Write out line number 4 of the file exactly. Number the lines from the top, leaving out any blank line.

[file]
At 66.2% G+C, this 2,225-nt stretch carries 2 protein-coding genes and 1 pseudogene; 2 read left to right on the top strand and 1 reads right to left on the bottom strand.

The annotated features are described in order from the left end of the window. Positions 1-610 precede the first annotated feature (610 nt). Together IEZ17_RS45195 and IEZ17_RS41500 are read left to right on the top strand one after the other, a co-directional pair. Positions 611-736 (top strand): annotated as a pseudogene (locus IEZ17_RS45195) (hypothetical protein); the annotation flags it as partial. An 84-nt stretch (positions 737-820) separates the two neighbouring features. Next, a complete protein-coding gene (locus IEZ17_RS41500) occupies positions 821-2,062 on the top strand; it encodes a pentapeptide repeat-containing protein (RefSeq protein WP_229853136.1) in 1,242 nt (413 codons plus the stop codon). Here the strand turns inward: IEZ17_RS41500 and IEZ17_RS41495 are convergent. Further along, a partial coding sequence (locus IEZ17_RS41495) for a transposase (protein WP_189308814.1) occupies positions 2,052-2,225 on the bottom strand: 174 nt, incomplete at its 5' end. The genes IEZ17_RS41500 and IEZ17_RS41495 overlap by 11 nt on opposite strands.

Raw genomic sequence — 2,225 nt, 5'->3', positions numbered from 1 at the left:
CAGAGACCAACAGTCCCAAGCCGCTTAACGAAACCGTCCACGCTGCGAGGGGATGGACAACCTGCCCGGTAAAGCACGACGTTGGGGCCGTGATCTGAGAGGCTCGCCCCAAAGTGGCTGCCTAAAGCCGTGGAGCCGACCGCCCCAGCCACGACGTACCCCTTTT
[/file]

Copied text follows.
CAGAGACCAACAGTCCCAAGCCGCTTAACGAAACCGTCCACGCTGCGAGGGGATGGACAACCTGCCCGGTAAAGCACGACGTTGGGGCCGTGATCTGAGAGGCTCGCCCCAAAGTGGCTGCCTAAAGCCGTGGAGCCGACCGCCCCAGCCACGACGTACCCCTTTT